Western art typically portrays Adam and Eve as naked in the Garden of Eden, and dressed in “coats of skin” after the Fall. However, the Eastern Orthodox tradition depicts the sequence of their change of clothing in reverse manner. How can that be? The Eastern Church remembers the accounts that portray Adam as a King and Priest in Eden, so naturally he is shown there in his regal robes.1 Moreover, Orthodox readers interpret the “skins” that the couple wore after their expulsion from the Garden as being their own now-fully-human flesh. Anderson interprets this symbolism to mean that “Adam has exchanged an angelic constitution for a mortal one” 2-in other words, they have lost their terrestrial glory and are now in a telestial state.
The top panel of the figure above shows God seated in the heavenly council surrounded by angels and the four beasts of the book of Revelation. The second panel depicts, from left to right: Adam and Eve clothed in heavenly robes following their creation; then stripped of their glorious garments and “clothed” only in mortal skin after eating the forbidden fruit; and finally both clad in fig leaf aprons as Eve converses with God. The third panel shows Adam conversing with God, the couple’s expulsion from the walled Garden through a door showing images of cherubim, and their subsequent hardship in the fallen world. Orthodox tradition generally leaves Adam and Eve in their aprons after the Fall and expulsion, seeing them as already having received their “coats of skin” at the time they were clothed in mortal flesh.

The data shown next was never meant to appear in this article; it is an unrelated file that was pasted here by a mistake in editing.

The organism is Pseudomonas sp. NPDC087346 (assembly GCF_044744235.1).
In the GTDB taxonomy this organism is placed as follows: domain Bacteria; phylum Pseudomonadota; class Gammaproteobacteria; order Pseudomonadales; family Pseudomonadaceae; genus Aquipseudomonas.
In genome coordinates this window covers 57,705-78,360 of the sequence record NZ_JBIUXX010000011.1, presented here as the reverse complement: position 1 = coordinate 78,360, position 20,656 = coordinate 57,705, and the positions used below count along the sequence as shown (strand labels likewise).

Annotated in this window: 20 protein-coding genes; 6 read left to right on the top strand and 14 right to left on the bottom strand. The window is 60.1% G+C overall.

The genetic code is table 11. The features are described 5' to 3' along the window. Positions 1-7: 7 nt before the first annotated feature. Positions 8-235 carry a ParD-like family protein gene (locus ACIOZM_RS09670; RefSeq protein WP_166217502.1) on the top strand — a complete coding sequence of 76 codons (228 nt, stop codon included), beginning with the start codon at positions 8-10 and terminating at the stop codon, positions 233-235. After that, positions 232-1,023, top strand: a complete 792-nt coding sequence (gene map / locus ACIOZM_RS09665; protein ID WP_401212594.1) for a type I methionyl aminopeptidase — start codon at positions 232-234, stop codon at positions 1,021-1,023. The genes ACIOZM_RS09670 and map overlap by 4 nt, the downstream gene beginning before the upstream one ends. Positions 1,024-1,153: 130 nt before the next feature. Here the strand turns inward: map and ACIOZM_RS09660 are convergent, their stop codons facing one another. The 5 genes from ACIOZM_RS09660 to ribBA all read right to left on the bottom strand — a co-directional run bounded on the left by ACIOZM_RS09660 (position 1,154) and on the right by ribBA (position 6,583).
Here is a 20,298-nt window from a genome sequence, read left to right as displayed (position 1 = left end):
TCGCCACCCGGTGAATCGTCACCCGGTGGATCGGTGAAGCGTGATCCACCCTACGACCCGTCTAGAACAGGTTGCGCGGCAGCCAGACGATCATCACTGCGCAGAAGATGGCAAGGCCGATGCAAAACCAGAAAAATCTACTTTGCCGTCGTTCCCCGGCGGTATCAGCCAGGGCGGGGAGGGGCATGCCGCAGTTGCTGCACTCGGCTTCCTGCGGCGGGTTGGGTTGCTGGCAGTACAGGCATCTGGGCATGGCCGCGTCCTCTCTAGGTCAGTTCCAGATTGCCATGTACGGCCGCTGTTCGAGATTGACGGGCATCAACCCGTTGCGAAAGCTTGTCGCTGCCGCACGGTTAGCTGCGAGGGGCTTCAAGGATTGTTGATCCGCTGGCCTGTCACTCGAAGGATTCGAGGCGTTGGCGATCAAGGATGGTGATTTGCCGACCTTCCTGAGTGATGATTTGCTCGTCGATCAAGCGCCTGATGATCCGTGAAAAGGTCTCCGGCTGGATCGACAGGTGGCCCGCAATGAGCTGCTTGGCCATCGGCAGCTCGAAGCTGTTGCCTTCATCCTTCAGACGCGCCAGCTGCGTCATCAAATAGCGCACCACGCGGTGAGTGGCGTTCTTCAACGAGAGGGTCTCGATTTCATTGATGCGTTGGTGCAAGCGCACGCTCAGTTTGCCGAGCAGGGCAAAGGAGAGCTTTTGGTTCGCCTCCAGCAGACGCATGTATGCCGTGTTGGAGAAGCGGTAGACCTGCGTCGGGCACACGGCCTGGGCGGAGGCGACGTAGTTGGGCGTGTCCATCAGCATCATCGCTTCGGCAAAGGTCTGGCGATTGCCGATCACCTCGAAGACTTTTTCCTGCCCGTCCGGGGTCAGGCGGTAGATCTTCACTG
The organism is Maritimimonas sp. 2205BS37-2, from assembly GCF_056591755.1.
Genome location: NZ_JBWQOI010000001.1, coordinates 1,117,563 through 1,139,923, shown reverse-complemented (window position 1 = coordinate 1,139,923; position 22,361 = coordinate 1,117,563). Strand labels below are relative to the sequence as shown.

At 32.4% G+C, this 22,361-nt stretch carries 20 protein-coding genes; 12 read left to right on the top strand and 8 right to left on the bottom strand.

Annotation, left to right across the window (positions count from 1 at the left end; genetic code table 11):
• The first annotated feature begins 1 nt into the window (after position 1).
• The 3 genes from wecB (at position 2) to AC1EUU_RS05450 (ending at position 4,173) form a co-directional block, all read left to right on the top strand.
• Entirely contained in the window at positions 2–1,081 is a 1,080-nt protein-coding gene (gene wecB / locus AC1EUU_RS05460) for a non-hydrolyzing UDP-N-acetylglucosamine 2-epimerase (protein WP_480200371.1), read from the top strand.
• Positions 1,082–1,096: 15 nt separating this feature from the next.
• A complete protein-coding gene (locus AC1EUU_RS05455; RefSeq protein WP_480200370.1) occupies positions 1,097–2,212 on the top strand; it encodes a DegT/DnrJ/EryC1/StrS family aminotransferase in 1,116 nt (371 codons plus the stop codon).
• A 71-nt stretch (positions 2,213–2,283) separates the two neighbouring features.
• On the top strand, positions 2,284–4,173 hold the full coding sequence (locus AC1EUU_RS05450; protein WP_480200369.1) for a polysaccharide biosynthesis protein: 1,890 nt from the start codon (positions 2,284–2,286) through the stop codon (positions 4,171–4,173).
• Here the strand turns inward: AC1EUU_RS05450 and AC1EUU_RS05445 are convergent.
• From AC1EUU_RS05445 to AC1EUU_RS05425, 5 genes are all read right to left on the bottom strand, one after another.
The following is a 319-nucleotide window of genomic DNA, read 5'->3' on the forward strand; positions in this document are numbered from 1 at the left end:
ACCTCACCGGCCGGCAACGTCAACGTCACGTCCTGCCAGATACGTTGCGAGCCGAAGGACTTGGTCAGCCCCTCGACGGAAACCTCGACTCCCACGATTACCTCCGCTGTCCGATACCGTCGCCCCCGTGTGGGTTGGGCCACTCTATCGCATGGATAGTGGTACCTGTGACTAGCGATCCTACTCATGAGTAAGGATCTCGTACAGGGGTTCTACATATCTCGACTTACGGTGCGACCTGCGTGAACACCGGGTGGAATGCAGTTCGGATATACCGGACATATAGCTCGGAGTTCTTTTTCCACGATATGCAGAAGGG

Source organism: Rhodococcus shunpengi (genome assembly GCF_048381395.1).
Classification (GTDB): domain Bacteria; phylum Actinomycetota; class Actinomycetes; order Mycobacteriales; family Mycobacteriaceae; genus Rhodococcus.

Recalling the parallels between the layout of the Garden of Eden and Israelite Houses of God, Anderson points out that “the vestments of the priest matched exactly those particular areas of the Temple to which he had access. Each time the high priest moved from one gradient of holiness to another, he had to remove one set of clothes and put on another to mark the change”:3
(a) Outside the Tabernacle priests wear ordinary clothes. (b) When on duty in the Tabernacle, they wear four pieces of clothing whose material and quality of workmanship match that of the fabrics found on the outer walls of the courtyard.4 (c) The High Priest wears those four pieces plus four additional ones-these added garments match the fabric of the Holy Chamber where he must go daily to tend the incense altar.